It has finally happened! What no one else has managed to do–unite labor, community and students–Mayor Mike Bloomberg and Governor Andrew Cuomo are accomplishing.
March 24 is the beginning. For the last few weeks, hundreds of organizational representatives have been meeting, some in Manhattan, others in the South Bronx, to discuss creating a permanent New York coalition against the budget cuts. They now have agreed to hold a March 24 rally at City Hall (at 5 p.m.) with a massive march to Wall Street. Among the groups, which include labor organizations, are DC37, TWU, Teamsters and PSC. Among some of the community groups are Picture the Homeless, the South Bronx Community Congress, Bail Out the People and many others. Political groups include the Freedom Party and CUNY student movements.
The coalition is growing everyday–with a common understanding that unless we walk together, we cannot challenge the state-city austerity budget that will devastate unions, communities and students, while letting the rich off the hook. Groups are finally beginning to understand that we need a common agenda and strategy.
The proposals made by the Cuomo administration include draconian cuts in education, health care and other social services. This, while he refuses to extend the millionaires tax and not even consider reinstituting a stock transfer tax. Cuomo says he is standing up to the “special interests,” but the special interests he stands up to are the workers, students and the poor–not the wealthy, the powerful and Wall Street.
I had the opportunity to read Matt Taibbi’s recent article in Rolling Stone magazine on “Why Wall Street Was Not Indicted.” After reading that article it is clear that Wall Street should gladly accept a stock transfer tax, as many companies are lucky their officials did not wind up in jail.
The growing coalition realizes that we need revenue-generating proposals to avoid these cuts. We need to propose our own budget rather than wind up fighting for the crumbs they want to leave us.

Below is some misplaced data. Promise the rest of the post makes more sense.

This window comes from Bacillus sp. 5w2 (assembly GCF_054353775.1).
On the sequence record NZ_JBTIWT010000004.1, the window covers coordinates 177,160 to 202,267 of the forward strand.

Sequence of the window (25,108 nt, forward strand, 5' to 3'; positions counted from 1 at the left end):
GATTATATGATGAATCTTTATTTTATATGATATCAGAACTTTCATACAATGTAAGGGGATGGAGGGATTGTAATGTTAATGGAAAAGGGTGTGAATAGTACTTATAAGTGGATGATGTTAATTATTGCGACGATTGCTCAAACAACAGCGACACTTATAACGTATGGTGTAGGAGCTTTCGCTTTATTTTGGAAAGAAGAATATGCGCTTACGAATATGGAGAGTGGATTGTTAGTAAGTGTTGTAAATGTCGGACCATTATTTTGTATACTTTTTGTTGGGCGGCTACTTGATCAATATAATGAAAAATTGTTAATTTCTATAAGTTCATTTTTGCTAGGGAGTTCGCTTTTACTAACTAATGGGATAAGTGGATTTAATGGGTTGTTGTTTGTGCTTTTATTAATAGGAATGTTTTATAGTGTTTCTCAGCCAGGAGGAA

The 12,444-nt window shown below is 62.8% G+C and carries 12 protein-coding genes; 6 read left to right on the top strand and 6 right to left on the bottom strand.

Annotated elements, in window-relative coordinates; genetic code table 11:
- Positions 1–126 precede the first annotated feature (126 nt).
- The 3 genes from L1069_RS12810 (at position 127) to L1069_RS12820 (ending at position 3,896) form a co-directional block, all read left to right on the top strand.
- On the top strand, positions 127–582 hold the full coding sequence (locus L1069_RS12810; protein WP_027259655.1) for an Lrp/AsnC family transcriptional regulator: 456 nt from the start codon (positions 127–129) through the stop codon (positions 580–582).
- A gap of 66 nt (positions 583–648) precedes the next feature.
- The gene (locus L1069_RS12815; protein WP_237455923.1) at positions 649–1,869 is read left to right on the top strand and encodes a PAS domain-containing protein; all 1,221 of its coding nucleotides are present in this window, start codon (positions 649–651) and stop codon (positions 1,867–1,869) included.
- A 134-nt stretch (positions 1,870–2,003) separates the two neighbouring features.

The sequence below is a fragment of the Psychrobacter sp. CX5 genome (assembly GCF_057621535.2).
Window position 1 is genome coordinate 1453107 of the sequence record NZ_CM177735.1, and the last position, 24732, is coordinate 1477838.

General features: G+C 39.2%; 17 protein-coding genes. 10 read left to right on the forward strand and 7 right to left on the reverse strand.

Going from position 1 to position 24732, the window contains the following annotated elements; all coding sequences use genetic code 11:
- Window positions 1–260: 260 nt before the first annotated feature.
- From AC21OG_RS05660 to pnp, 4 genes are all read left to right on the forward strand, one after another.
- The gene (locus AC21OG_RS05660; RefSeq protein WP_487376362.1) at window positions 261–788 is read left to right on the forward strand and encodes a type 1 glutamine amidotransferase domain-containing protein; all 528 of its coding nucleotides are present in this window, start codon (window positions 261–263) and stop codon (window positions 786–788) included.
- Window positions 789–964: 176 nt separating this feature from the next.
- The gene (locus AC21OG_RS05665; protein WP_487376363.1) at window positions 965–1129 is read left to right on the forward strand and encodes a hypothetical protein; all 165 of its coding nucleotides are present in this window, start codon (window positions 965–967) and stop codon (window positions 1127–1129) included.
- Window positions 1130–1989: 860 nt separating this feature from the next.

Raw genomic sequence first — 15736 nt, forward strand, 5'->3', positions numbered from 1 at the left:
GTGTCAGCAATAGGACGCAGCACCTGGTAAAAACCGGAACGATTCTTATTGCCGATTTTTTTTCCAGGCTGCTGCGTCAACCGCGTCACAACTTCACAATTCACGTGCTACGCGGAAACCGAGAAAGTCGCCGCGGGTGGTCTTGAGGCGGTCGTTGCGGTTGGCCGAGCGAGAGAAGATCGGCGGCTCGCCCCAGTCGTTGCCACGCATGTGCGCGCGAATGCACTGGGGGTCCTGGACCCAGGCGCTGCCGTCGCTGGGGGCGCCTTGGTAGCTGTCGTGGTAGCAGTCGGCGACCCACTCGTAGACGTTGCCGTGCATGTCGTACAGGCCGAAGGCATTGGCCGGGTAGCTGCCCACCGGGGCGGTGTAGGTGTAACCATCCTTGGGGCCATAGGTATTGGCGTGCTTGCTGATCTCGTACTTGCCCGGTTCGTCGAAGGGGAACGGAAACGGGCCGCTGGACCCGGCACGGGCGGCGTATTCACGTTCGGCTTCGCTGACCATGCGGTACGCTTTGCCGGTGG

Bloomberg’s budget proposals include the closing of 200 senior citizen centers and 20 fire houses, the layoff of 5,000 teachers and countless cuts in services for youth, the homeless and the poor. His “LIFO” proposals for teachers will open the door to the elimination of seniority for all workers. He argues that these drastic cuts are necessary, while predicting over a $2 billion surplus for next year.
Both Cuomo and Bloomberg have stated that the deficits for next year will even be greater; March 24 is the beginning of a collective response to Bloomberg and Cuomo. Even the correctional officers union, usually conservative, is calling for an extension of the millionaire’s tax and reinstitution of the stock transfer tax.
Some would have us believe that Cuomo and Bloomberg are not like Governor Walker in Wisconsin, as they are not taking away collective bargaining. The defect in this analysis is that if you allow unions to bargain but at the same time freeze their wages, make them pay more for pensions and health care benefits and take away other benefits, you are in fact taking away their bargaining.
On March 24, hundreds of community organizations must say we shall stand up with labor as union members live in our communities. On March 24, unions and their members must stand up with the community and oppose any cuts in neighborhood services. And both groups must support our CUNY students.
If there has ever been a time to call for unity it is now. We must put aside our petty differences and work together. The rich and powerful are united and stand against us. They use Cuomo and one of their own, Bloomberg, as instruments to advance their agenda.
Will you march with me on March 24? Will you march with members of TWU, DC37, 1199, 32BJ, ATU and other unions? Will you march with some of the UFT teachers? Will you march with the seniors, the young and the homeless? Will you march with the Freedom Party and Bail Out the People?
March 24 is the beginning.